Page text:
Playing games

axis-allies-1914-3688School is often quite boring for students and teachers. So, if we can learn by playing games, why shouldn’t we? While ‘fun’ isn’t necessarily the best reason for introducing games or gamification elements into your teaching practice, its a pretty convincing one!

Play is an essential part of our learning, as indeed it is for all large mammals. We see it in the tiger cub fights and it is even seen between different animals in some instances. Play allows us to use and develop our skills in a low risk environment.

People can sometimes not want to hear negative feedback from a teacher, but they’re okay with it in the course of playing a game (think how many times you have to die before you defeatĀ that end of level boss). Things learnt while playing can also stick in your memory longer because you’re doing something inherently interesting, rather than listening to a boring old person talking while being stuck to a desk.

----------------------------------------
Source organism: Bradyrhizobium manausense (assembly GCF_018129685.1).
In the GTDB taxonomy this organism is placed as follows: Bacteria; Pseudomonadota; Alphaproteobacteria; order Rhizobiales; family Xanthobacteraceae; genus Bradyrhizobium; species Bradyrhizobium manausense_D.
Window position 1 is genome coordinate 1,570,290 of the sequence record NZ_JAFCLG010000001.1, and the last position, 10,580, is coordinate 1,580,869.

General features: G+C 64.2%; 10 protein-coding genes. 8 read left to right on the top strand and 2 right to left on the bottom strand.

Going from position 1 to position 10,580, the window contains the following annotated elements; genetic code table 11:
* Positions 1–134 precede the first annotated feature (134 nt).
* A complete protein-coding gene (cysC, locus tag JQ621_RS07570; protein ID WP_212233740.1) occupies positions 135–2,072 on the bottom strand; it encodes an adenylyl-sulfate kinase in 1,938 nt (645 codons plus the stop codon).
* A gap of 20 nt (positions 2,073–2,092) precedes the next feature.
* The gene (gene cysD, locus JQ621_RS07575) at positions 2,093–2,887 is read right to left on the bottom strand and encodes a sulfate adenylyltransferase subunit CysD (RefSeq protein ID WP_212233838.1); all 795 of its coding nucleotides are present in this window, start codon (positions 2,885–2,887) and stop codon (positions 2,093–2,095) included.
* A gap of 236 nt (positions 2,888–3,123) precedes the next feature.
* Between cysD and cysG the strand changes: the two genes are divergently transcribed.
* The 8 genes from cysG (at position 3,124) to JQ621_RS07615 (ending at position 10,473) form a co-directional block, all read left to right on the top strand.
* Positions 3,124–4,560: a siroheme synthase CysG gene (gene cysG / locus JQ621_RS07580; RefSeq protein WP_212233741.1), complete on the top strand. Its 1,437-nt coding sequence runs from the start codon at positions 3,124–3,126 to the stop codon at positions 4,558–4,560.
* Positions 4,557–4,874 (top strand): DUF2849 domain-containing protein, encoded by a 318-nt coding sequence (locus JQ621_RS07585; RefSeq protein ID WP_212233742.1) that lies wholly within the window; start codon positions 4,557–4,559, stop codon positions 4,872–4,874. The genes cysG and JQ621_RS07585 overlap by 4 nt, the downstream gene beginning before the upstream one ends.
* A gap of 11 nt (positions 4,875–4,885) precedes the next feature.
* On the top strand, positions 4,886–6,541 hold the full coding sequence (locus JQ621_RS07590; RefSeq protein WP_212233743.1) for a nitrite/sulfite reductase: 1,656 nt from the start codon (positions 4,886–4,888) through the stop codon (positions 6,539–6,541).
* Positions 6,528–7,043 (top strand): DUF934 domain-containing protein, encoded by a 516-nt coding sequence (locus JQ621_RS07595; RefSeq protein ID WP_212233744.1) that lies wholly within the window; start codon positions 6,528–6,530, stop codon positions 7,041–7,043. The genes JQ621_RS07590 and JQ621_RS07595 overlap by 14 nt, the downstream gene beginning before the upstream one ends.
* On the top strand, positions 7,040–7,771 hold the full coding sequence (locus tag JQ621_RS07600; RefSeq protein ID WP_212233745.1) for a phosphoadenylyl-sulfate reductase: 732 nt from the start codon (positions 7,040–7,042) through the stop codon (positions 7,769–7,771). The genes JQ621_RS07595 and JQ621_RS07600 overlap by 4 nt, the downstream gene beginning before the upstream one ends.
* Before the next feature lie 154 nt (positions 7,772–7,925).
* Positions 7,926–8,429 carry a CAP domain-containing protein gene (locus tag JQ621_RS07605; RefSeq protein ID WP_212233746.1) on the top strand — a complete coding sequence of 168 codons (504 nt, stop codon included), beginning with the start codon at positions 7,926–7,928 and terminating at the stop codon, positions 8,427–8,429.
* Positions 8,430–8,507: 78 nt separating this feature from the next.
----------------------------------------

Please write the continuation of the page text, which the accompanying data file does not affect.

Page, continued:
It is easy to start out with using games in your teaching. Why not adapt an existing game like guess who (for historical figures) or Monopoly (swap the streets for important world cities)? Why not use some of the published games out there that teach directly – like Axis and Allies or Diplomacy? The rewards are huge – students that can problem solve, work in teams and struggle through adversity.

Game on!

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